TAPC - Nokia’s location-based experiences
Ralph Kunz is vice president of multimedia experiences at Nokia. He focused on what the company calls “location-based experiences.” In the past those experiences included Web mapping (MapQuest) or in-car navigation tools (TomTom). Now that experience is moving to mobile devices which are location aware and connected. And the market is changing because of that.
Why? Mapping routing users are expected to grow to about 20 million in 2006. But Nokia expects to sell some 300 million Nokia phones. So, if they (and others) get mapping into phones that expands the location-based experience market from niche to mass.
Why is the market ready now after the failure in the late 1990s? In part, he argued, because personal navigation devices allow you to take maps anywhere you want. And, that’s a big thing to learn. It was learned from something similar: iPods. iPods convinced us about music everywhere; now it’s time for location information everywhere.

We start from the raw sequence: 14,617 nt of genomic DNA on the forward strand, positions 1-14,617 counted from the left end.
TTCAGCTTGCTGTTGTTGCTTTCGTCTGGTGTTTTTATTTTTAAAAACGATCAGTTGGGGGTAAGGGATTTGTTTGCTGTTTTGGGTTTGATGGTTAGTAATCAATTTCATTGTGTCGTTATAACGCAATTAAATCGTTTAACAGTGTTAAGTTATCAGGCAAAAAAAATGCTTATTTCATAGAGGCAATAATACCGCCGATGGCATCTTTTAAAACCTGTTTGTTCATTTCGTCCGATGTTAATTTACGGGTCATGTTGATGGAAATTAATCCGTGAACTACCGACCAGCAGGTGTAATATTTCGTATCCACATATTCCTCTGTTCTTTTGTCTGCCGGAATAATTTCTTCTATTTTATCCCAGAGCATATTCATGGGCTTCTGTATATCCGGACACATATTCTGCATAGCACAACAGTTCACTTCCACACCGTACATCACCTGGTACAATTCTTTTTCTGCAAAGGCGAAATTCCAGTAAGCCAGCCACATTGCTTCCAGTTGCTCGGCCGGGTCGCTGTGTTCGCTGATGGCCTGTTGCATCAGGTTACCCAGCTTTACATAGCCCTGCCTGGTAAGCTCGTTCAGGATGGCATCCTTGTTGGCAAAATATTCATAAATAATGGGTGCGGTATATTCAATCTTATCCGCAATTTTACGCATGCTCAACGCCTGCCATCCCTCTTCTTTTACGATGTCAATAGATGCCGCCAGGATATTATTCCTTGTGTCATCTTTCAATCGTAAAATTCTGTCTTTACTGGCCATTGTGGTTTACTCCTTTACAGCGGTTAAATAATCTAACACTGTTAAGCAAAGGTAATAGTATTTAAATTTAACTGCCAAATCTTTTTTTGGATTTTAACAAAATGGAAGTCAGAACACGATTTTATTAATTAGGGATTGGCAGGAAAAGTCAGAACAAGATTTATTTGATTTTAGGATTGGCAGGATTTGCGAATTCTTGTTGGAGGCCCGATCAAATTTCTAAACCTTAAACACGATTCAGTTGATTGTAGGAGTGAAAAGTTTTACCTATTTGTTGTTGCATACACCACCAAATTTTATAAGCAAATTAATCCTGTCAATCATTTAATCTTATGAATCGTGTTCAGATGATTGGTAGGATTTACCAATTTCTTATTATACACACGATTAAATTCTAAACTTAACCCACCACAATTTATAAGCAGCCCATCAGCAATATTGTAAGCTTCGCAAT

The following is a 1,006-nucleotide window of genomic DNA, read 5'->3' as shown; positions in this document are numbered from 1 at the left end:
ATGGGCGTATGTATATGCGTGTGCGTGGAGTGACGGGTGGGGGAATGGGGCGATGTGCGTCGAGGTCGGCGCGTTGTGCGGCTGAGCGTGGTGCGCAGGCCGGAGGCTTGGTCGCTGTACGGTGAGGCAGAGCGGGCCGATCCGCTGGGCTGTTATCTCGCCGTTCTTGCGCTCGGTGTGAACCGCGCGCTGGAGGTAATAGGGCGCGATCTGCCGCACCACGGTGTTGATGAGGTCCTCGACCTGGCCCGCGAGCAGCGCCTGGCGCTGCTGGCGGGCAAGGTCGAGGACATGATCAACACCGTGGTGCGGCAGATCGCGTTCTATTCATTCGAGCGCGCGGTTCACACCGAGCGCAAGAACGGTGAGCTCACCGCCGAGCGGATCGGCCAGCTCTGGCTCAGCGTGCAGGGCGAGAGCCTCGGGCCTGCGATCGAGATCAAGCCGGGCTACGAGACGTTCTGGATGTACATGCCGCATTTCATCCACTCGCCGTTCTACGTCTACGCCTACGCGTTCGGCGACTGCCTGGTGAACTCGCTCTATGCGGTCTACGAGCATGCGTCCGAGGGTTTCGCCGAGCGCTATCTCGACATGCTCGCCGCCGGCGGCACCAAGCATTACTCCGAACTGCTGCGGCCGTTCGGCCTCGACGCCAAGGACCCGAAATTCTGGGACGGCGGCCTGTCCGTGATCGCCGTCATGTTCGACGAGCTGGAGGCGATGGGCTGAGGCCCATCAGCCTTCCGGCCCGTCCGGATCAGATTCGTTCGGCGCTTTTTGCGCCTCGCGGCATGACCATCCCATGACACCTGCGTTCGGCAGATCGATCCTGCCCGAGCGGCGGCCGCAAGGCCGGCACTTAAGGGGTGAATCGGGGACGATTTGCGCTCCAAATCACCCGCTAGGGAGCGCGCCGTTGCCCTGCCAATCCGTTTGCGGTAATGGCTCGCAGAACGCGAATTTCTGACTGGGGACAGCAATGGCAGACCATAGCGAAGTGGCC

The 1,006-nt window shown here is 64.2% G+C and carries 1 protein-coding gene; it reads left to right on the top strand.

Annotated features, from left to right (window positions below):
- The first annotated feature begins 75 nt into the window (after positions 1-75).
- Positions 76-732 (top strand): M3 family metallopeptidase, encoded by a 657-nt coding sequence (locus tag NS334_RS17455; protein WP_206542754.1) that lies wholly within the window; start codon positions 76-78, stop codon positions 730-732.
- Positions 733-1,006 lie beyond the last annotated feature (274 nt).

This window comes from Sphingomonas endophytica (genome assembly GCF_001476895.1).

He noted too, strangely echoing a hall conversation I had before the session, that the search paradigm is now in end user minds. It follows the move from directory use on the Internet (remember my first GIS writing job? I wrote a GIS directory!) to search on Internet.
He cited tech enablers including cheaper GPS chips, lower power consumption, etc. and cited that 3G is not required for these experiences. It’s also ready because users want and vendors can provide mapping/routing apps that are connected to other data and applicatoins on mobile devices. That is, you can get to a map from other “places” on the device, say from a search from contacts database.
Nokia’s new offering - smart2go (which works on GPS-enabled or not-enabled devices) will include a desktop tool (think iTunes for downloading data,
accessories (to plug it into cars, etc. and will include a free downloadable client with free mapping.
The business model will be to turn that free platform, into money. It will be monetized by upselling to fancier (traffic, turn by turn) services. The mobile devices, he imagines will plug into a car’s speakers, screen from car just like a laptop plugs into a full sized keyboard, mouse, monitor.
The future he concludes is not one of navigation, but of location experiences, of what some would call LBS or what we at Directions might call location intelligence.